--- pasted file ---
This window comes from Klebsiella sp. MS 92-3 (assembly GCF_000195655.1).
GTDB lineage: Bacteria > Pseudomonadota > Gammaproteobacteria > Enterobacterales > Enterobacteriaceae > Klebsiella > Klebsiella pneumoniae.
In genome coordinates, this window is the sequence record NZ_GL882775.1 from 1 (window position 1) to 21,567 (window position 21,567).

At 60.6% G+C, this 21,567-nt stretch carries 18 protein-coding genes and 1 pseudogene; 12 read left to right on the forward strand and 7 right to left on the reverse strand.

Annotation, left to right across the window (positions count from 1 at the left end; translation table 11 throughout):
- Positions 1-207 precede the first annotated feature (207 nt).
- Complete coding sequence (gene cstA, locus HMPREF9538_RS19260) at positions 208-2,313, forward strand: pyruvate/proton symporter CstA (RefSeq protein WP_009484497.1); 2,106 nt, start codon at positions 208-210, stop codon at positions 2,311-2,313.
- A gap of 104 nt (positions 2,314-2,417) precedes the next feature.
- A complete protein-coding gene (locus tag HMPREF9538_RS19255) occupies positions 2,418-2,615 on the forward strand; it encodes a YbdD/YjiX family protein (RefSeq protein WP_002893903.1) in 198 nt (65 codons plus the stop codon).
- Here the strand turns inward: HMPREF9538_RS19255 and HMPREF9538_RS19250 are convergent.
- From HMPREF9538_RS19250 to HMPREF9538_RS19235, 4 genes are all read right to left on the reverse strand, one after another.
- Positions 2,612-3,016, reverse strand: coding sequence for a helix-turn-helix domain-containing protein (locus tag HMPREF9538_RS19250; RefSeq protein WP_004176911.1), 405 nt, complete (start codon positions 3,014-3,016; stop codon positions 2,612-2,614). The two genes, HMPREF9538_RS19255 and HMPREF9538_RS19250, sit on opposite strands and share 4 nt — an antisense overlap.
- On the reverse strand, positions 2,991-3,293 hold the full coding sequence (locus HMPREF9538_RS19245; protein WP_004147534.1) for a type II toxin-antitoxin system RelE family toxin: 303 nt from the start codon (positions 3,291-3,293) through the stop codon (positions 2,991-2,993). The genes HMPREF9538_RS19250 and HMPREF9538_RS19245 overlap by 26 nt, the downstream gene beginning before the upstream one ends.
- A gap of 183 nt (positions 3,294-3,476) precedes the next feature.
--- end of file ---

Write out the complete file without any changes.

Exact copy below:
This window comes from Klebsiella sp. MS 92-3 (assembly GCF_000195655.1).
GTDB lineage: Bacteria > Pseudomonadota > Gammaproteobacteria > Enterobacterales > Enterobacteriaceae > Klebsiella > Klebsiella pneumoniae.
In genome coordinates, this window is the sequence record NZ_GL882775.1 from 1 (window position 1) to 21,567 (window position 21,567).

At 60.6% G+C, this 21,567-nt stretch carries 18 protein-coding genes and 1 pseudogene; 12 read left to right on the forward strand and 7 right to left on the reverse strand.

Annotation, left to right across the window (positions count from 1 at the left end; translation table 11 throughout):
- Positions 1-207 precede the first annotated feature (207 nt).
- Complete coding sequence (gene cstA, locus HMPREF9538_RS19260) at positions 208-2,313, forward strand: pyruvate/proton symporter CstA (RefSeq protein WP_009484497.1); 2,106 nt, start codon at positions 208-210, stop codon at positions 2,311-2,313.
- A gap of 104 nt (positions 2,314-2,417) precedes the next feature.
- A complete protein-coding gene (locus tag HMPREF9538_RS19255) occupies positions 2,418-2,615 on the forward strand; it encodes a YbdD/YjiX family protein (RefSeq protein WP_002893903.1) in 198 nt (65 codons plus the stop codon).
- Here the strand turns inward: HMPREF9538_RS19255 and HMPREF9538_RS19250 are convergent.
- From HMPREF9538_RS19250 to HMPREF9538_RS19235, 4 genes are all read right to left on the reverse strand, one after another.
- Positions 2,612-3,016, reverse strand: coding sequence for a helix-turn-helix domain-containing protein (locus tag HMPREF9538_RS19250; RefSeq protein WP_004176911.1), 405 nt, complete (start codon positions 3,014-3,016; stop codon positions 2,612-2,614). The two genes, HMPREF9538_RS19255 and HMPREF9538_RS19250, sit on opposite strands and share 4 nt — an antisense overlap.
- On the reverse strand, positions 2,991-3,293 hold the full coding sequence (locus HMPREF9538_RS19245; protein WP_004147534.1) for a type II toxin-antitoxin system RelE family toxin: 303 nt from the start codon (positions 3,291-3,293) through the stop codon (positions 2,991-2,993). The genes HMPREF9538_RS19250 and HMPREF9538_RS19245 overlap by 26 nt, the downstream gene beginning before the upstream one ends.
- A gap of 183 nt (positions 3,294-3,476) precedes the next feature.